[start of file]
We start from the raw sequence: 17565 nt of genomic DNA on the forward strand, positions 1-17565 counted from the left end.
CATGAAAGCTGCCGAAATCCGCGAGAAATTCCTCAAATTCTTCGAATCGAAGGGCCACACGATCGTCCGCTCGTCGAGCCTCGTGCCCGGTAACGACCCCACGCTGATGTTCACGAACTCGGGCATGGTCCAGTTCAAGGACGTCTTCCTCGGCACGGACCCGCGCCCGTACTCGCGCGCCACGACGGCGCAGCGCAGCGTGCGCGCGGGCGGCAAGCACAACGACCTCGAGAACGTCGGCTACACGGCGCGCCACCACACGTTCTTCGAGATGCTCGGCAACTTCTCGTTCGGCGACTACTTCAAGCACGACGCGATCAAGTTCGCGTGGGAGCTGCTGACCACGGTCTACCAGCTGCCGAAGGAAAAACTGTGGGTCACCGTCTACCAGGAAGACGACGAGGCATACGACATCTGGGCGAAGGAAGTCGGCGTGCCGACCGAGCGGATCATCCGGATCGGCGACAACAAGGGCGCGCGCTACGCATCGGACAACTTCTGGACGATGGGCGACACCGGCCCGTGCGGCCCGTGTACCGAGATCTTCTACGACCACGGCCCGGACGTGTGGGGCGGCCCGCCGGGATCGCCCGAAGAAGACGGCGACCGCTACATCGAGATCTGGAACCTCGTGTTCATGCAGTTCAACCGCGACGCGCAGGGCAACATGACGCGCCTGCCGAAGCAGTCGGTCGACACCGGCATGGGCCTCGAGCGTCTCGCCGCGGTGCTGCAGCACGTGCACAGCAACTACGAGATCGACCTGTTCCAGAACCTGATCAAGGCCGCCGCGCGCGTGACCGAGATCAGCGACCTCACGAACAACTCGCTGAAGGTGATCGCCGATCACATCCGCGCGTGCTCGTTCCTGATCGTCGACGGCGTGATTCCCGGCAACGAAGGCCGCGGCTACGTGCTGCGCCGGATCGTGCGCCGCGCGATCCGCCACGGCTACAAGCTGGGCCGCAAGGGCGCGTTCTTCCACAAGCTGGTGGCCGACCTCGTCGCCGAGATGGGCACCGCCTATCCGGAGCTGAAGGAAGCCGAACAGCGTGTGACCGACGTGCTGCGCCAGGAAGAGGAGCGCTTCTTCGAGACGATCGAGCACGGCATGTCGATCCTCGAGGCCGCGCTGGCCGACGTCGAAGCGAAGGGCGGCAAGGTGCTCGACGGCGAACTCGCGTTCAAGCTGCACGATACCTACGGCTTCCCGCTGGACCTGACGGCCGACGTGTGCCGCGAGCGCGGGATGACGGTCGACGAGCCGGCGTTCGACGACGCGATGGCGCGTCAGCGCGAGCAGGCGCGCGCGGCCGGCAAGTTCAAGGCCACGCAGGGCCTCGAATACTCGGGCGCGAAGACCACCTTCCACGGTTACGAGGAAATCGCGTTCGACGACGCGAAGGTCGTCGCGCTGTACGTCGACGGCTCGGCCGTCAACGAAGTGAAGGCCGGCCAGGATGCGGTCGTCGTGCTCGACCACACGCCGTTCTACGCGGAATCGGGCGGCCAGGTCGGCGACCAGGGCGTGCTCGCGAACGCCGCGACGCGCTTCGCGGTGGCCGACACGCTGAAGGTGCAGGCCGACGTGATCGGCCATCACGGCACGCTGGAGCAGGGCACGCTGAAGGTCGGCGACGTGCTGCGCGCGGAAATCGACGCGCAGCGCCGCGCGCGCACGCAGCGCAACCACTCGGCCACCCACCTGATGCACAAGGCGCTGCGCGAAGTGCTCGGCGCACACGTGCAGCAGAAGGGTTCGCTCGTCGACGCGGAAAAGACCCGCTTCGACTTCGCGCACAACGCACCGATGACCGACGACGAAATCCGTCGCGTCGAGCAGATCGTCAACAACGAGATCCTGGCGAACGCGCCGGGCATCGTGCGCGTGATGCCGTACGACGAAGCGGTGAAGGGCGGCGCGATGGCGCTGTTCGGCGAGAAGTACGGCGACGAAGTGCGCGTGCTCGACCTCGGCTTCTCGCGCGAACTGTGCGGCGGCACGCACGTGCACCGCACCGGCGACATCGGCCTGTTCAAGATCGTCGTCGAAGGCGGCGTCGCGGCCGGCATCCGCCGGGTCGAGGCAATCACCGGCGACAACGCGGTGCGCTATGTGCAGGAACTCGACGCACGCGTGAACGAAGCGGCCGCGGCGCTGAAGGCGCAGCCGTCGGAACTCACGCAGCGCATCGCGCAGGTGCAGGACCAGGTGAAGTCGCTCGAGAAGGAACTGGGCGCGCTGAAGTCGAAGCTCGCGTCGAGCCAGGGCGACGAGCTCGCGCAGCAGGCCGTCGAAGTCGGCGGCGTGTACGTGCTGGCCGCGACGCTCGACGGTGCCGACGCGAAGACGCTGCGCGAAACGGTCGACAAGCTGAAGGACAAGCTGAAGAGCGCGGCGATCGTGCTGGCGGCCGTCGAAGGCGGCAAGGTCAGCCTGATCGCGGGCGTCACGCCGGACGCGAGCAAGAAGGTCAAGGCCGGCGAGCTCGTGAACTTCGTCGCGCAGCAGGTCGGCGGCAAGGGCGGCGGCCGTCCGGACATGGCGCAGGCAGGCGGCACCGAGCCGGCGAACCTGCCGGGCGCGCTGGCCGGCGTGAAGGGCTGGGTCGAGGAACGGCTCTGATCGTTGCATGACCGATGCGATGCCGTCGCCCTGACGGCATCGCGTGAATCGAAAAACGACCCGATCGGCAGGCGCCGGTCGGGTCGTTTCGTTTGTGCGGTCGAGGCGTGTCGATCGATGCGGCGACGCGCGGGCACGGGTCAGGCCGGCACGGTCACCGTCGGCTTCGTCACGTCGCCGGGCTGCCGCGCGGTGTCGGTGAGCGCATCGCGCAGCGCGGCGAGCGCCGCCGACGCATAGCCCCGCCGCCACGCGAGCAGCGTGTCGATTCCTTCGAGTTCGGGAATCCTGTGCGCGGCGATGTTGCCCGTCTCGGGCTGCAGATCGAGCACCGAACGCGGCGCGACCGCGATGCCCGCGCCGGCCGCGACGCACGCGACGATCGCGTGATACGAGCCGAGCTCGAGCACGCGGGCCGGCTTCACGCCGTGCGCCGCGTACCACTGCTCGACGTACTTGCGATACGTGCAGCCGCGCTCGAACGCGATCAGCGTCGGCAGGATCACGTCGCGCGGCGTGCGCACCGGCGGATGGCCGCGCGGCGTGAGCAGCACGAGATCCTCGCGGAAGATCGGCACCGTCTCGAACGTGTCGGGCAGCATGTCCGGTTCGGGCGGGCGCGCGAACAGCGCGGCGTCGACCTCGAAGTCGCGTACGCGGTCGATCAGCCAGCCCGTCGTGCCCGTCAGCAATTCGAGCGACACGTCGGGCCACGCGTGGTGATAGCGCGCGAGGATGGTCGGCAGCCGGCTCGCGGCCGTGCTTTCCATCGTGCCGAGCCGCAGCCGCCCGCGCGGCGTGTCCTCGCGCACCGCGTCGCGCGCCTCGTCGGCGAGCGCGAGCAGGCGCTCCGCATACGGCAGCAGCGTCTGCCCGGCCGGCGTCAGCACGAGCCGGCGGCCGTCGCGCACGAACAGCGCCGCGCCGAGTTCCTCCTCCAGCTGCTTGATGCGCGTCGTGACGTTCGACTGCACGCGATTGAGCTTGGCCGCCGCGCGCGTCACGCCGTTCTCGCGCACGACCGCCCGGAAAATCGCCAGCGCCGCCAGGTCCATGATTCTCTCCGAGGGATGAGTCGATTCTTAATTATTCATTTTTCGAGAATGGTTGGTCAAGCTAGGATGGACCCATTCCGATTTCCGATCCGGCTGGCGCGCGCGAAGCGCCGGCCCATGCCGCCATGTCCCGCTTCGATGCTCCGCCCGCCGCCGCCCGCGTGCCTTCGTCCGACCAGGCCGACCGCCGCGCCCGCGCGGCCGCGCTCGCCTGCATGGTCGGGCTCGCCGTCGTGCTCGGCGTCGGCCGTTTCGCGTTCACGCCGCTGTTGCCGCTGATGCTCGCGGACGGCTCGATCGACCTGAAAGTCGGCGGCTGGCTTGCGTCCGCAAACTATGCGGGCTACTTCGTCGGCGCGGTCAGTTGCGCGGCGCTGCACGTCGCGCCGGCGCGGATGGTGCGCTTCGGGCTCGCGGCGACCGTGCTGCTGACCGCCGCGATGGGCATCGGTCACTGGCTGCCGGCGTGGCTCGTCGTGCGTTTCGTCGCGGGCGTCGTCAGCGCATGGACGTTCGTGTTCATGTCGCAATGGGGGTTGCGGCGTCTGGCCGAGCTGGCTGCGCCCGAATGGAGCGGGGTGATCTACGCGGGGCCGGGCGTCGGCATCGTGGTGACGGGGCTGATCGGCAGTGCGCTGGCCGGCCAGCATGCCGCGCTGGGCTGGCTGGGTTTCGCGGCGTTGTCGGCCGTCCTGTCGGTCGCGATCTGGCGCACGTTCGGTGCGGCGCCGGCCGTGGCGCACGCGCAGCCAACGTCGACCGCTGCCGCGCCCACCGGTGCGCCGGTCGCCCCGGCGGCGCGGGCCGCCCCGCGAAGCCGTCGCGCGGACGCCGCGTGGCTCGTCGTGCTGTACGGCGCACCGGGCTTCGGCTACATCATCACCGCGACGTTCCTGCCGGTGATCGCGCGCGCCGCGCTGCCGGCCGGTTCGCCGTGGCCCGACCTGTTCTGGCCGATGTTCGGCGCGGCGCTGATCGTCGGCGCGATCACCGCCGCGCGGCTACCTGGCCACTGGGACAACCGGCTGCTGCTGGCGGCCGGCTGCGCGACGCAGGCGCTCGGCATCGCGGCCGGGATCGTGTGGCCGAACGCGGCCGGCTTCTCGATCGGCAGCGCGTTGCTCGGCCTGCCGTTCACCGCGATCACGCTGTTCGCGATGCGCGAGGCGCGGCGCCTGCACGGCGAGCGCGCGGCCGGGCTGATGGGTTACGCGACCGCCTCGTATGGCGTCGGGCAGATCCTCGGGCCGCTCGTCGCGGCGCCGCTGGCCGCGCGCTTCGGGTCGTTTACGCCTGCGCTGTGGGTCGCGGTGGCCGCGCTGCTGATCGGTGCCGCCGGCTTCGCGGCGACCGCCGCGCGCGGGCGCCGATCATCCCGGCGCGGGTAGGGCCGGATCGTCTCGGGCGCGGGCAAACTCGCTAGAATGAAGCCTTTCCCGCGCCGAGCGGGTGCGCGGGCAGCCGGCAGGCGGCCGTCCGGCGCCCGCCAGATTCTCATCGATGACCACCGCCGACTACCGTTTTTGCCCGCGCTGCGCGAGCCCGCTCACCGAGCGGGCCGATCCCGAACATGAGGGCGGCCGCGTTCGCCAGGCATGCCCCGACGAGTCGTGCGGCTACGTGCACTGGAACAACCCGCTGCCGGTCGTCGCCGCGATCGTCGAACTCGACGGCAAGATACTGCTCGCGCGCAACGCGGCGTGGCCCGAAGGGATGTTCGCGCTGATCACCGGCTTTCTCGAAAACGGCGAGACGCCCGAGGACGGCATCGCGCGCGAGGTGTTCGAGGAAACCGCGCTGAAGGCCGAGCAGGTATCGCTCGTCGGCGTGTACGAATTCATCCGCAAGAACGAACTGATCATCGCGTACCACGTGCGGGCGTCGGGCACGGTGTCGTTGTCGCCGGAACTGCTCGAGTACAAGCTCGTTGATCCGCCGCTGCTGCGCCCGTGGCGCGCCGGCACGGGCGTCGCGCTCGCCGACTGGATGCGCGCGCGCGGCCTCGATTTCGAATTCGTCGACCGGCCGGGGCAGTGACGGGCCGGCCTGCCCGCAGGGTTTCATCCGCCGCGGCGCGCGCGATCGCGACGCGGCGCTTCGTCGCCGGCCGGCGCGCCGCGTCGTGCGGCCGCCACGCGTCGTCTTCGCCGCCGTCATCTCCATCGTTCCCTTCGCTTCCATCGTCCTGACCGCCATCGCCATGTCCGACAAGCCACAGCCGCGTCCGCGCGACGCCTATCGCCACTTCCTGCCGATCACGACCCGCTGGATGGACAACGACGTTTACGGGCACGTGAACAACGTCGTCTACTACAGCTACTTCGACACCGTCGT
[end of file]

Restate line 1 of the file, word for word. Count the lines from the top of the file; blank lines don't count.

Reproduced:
We start from the raw sequence: 17565 nt of genomic DNA on the forward strand, positions 1-17565 counted from the left end.